Thursday, April 29, 2004

Last exit

So, Hubert Selby Jnr, one of the great writers of 20C America, has shuffled off his mortal coil. As I said on Poetryetc today, "It wasn't his writing that was obscene, it was the realities his writing revealed: and he was conscious of the difference. I don't think anyone has written the link between homophobia and misogyny more clearly than in the central story about the union official (Strike) in Last Exit to Brooklyn." Which prompted from Kenneth Wolman the response: "nobody before you has opened up the Harry Black sequence quite like this". I find that statement impossible to believe, since it seems such an obvious reading, but perhaps the aura of shock the book generated has obscured some of its extraordinary humanity. What does Harry Black loathe and fear and desire so much, as the repressed softness in himself? The vulnerable child, the "feminine" he can't admit, which disgusts him in his wife, and arouses him in men? The lack of self awareness caused by his self-hatred is itself a crucifixion...But thinking about Strike, the first thing that popped into my head was Death in Venice. Which may seem wholly incongruous: but I guess both these works show men internally divided from a fiercely repressed self, which exteriorises itself in accepted representations of masculinity (the Great Writer, the union leader); and when the repression no longer works, their desires kill them.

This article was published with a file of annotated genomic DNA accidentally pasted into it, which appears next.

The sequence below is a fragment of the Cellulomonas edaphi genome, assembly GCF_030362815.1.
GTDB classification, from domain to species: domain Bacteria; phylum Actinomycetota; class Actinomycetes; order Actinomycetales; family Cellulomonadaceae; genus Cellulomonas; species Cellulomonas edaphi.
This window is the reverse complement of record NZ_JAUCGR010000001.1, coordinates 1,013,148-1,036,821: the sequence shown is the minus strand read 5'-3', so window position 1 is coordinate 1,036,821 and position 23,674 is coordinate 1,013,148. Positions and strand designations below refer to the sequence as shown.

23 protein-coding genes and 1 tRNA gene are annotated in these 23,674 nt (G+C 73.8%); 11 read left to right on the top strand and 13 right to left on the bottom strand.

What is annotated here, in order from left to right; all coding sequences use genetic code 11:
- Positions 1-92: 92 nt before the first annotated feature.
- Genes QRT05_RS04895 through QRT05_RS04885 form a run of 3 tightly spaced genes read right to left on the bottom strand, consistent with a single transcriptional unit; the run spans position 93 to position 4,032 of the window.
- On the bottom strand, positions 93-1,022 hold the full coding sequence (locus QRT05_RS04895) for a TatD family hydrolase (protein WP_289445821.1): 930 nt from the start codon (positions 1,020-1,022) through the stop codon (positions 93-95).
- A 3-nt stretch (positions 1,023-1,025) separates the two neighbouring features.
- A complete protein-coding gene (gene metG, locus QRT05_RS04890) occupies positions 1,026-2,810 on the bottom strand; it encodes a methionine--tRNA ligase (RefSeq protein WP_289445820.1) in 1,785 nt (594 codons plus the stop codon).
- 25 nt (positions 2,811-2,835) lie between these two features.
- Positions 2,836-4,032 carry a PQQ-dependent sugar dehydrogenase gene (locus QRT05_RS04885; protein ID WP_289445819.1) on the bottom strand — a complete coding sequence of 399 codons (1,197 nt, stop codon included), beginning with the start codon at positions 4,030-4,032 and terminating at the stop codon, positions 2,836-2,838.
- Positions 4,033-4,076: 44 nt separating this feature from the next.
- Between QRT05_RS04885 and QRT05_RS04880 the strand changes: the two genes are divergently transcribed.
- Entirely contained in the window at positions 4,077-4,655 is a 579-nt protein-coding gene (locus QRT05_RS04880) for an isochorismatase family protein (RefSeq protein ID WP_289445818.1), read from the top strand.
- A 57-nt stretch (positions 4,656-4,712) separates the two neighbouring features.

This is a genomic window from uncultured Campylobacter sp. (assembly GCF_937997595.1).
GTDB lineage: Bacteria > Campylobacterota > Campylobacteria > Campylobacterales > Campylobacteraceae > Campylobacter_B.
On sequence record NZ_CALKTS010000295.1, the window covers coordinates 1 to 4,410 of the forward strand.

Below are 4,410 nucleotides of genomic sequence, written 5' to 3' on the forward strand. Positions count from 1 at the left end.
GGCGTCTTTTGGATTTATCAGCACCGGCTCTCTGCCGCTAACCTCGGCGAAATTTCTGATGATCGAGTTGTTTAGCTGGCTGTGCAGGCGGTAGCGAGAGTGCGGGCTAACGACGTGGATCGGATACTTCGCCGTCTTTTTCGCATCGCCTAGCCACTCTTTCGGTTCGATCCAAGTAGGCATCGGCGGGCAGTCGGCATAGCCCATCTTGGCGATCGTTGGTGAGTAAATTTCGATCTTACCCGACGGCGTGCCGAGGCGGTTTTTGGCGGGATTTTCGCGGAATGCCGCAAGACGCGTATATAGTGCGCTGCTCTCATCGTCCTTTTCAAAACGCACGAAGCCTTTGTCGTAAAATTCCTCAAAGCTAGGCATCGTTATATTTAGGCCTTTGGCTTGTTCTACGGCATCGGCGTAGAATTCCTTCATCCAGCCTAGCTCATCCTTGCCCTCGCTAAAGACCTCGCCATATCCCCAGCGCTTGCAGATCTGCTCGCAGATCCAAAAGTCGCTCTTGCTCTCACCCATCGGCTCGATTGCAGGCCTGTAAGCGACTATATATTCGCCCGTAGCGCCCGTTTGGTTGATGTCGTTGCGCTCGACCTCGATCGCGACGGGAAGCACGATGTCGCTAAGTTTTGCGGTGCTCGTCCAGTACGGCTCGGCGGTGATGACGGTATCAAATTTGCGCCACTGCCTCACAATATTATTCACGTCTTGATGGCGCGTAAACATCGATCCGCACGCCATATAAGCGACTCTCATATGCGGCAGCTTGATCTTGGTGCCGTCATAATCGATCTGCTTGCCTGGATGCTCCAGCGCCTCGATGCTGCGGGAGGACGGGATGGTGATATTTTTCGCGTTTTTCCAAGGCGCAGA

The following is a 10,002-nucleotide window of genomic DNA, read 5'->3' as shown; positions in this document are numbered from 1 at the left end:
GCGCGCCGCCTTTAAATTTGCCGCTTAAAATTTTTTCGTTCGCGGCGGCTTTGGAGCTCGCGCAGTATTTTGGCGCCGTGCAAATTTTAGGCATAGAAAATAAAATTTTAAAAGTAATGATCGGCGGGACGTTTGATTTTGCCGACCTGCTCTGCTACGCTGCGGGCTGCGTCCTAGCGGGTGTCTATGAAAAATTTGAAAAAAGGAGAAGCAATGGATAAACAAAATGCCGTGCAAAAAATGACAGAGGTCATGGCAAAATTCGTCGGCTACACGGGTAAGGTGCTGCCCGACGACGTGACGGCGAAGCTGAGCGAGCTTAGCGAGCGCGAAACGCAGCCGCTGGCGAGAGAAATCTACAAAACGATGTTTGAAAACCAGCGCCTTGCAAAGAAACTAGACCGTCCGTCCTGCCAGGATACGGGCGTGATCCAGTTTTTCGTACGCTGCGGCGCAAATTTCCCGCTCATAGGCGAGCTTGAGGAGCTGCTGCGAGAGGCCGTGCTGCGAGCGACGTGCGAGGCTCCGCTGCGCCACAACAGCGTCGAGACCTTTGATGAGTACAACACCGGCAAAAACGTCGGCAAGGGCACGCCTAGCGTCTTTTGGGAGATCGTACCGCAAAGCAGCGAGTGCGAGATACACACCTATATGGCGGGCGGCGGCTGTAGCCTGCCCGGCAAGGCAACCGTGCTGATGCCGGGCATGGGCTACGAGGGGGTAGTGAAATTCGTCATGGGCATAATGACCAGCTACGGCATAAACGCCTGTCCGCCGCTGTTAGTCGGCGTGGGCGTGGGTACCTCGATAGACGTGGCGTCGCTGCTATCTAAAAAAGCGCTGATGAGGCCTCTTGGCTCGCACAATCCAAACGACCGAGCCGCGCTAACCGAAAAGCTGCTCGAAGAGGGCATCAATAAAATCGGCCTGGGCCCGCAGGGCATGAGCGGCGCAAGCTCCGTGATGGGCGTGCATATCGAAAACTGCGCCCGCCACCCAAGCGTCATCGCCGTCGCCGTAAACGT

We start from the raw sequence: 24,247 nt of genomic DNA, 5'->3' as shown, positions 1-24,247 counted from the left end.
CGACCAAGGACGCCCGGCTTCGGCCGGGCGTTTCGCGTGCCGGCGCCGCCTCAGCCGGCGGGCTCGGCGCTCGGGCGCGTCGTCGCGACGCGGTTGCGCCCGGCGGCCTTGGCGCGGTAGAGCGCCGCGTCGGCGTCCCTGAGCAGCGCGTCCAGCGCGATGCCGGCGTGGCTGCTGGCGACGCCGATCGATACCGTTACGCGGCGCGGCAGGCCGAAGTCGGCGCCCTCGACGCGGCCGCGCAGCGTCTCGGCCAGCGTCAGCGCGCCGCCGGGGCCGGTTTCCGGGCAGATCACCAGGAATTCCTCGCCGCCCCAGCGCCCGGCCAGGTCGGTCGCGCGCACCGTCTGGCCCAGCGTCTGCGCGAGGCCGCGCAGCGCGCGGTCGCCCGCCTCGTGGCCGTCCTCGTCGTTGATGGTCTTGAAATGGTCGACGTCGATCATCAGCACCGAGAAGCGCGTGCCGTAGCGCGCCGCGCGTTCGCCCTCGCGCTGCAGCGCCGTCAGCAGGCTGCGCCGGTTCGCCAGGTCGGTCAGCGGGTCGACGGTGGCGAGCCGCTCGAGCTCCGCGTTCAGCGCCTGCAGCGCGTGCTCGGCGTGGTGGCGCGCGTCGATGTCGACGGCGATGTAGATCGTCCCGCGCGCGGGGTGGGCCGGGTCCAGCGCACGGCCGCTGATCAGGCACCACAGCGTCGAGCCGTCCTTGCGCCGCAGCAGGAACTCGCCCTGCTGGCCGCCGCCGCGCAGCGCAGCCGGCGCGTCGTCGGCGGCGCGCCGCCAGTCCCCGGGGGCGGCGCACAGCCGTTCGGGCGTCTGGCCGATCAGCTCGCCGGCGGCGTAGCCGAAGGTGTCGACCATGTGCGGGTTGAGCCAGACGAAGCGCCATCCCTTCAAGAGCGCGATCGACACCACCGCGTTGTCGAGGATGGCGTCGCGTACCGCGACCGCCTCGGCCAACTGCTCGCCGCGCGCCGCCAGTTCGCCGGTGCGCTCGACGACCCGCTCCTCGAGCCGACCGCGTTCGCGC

As I was sitting on the train this afternoon, on my way to parent/teacher interviews with my daughter, I thought a bit more about this. I first read Last Exit to Brooklyn when I was about 20, and its impact on me was profound. I thought it the most violent and least prurient book I had hitherto read. I also thought that what it was depicting about human beings was true, although I couldn't have said why: it's not as if I had the life experience to fully understand what he was talking about. But I thought it was true in the same way I thought Kafka's Metamorphosis was true. And maybe for the same reasons. Selby himself, in an interview, said of Last Exit to Brooklyn: "I mean, the first time somebody asked me to describe Last Exit , I heard myself say: 'The horrors of a loveless world'. And I think that’s true, the more I ... And that’s many moons ago that I was asked that question. I hadn’t thought about it ahead of time, but that’s what came out of my mouth, and I can’t find any reason to change my mind about that statement."

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